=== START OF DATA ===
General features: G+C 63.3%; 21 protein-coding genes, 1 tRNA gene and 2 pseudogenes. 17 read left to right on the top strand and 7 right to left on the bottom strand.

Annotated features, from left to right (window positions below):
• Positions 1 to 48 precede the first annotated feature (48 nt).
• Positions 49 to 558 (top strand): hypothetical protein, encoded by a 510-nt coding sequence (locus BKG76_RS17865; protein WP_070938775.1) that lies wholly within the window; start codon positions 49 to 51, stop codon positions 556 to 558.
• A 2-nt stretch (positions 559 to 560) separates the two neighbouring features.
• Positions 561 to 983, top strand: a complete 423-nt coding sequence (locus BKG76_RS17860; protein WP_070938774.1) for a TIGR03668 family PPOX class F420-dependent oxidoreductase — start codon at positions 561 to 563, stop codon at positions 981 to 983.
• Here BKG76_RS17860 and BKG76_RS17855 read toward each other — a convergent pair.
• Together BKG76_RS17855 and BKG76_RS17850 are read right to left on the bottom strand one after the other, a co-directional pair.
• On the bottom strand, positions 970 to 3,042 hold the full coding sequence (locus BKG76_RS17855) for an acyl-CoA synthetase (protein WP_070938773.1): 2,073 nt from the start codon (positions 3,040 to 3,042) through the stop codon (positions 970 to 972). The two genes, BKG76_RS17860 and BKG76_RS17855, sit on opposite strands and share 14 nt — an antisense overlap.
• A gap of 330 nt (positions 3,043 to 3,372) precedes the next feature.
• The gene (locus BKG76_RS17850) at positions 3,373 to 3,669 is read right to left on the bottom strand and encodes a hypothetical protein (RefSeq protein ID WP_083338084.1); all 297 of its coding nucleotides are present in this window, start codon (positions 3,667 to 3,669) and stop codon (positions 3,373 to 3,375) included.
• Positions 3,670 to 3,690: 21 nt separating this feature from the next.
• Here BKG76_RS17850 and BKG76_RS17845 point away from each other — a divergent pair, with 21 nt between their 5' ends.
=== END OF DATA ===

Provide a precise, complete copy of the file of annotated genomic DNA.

General features: G+C 63.3%; 21 protein-coding genes, 1 tRNA gene and 2 pseudogenes. 17 read left to right on the top strand and 7 right to left on the bottom strand.

Annotated features, from left to right (window positions below):
• Positions 1 to 48 precede the first annotated feature (48 nt).
• Positions 49 to 558 (top strand): hypothetical protein, encoded by a 510-nt coding sequence (locus BKG76_RS17865; protein WP_070938775.1) that lies wholly within the window; start codon positions 49 to 51, stop codon positions 556 to 558.
• A 2-nt stretch (positions 559 to 560) separates the two neighbouring features.
• Positions 561 to 983, top strand: a complete 423-nt coding sequence (locus BKG76_RS17860; protein WP_070938774.1) for a TIGR03668 family PPOX class F420-dependent oxidoreductase — start codon at positions 561 to 563, stop codon at positions 981 to 983.
• Here BKG76_RS17860 and BKG76_RS17855 read toward each other — a convergent pair.
• Together BKG76_RS17855 and BKG76_RS17850 are read right to left on the bottom strand one after the other, a co-directional pair.
• On the bottom strand, positions 970 to 3,042 hold the full coding sequence (locus BKG76_RS17855) for an acyl-CoA synthetase (protein WP_070938773.1): 2,073 nt from the start codon (positions 3,040 to 3,042) through the stop codon (positions 970 to 972). The two genes, BKG76_RS17860 and BKG76_RS17855, sit on opposite strands and share 14 nt — an antisense overlap.
• A gap of 330 nt (positions 3,043 to 3,372) precedes the next feature.
• The gene (locus BKG76_RS17850) at positions 3,373 to 3,669 is read right to left on the bottom strand and encodes a hypothetical protein (RefSeq protein ID WP_083338084.1); all 297 of its coding nucleotides are present in this window, start codon (positions 3,667 to 3,669) and stop codon (positions 3,373 to 3,375) included.
• Positions 3,670 to 3,690: 21 nt separating this feature from the next.
• Here BKG76_RS17850 and BKG76_RS17845 point away from each other — a divergent pair, with 21 nt between their 5' ends.